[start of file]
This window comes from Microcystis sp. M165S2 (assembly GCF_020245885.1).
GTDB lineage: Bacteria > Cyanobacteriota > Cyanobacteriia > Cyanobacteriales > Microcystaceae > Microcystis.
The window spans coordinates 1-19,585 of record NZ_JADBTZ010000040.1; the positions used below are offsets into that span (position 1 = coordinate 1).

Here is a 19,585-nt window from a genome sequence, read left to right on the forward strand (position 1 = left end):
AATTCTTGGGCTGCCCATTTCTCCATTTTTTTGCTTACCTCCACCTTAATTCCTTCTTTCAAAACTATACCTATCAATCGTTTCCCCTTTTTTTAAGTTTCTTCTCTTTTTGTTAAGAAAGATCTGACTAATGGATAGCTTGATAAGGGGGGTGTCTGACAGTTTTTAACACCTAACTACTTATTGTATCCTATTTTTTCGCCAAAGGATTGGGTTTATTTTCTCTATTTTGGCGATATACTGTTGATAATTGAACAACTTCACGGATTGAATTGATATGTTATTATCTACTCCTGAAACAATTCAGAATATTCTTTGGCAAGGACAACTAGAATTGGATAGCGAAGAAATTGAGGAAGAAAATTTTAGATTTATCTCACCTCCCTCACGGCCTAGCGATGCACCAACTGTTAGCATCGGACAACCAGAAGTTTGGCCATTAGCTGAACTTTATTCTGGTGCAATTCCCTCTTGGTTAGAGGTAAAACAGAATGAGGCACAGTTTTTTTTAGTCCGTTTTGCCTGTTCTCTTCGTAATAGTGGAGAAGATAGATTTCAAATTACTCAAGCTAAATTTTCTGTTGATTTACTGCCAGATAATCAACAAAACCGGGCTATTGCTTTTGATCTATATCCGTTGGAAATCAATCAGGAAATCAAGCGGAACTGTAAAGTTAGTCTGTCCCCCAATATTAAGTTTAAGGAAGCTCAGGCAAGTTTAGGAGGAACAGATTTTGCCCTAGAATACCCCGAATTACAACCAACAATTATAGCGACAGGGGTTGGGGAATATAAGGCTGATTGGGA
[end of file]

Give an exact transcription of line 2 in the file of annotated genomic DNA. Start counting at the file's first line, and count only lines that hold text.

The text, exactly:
GTDB lineage: Bacteria > Cyanobacteriota > Cyanobacteriia > Cyanobacteriales > Microcystaceae > Microcystis.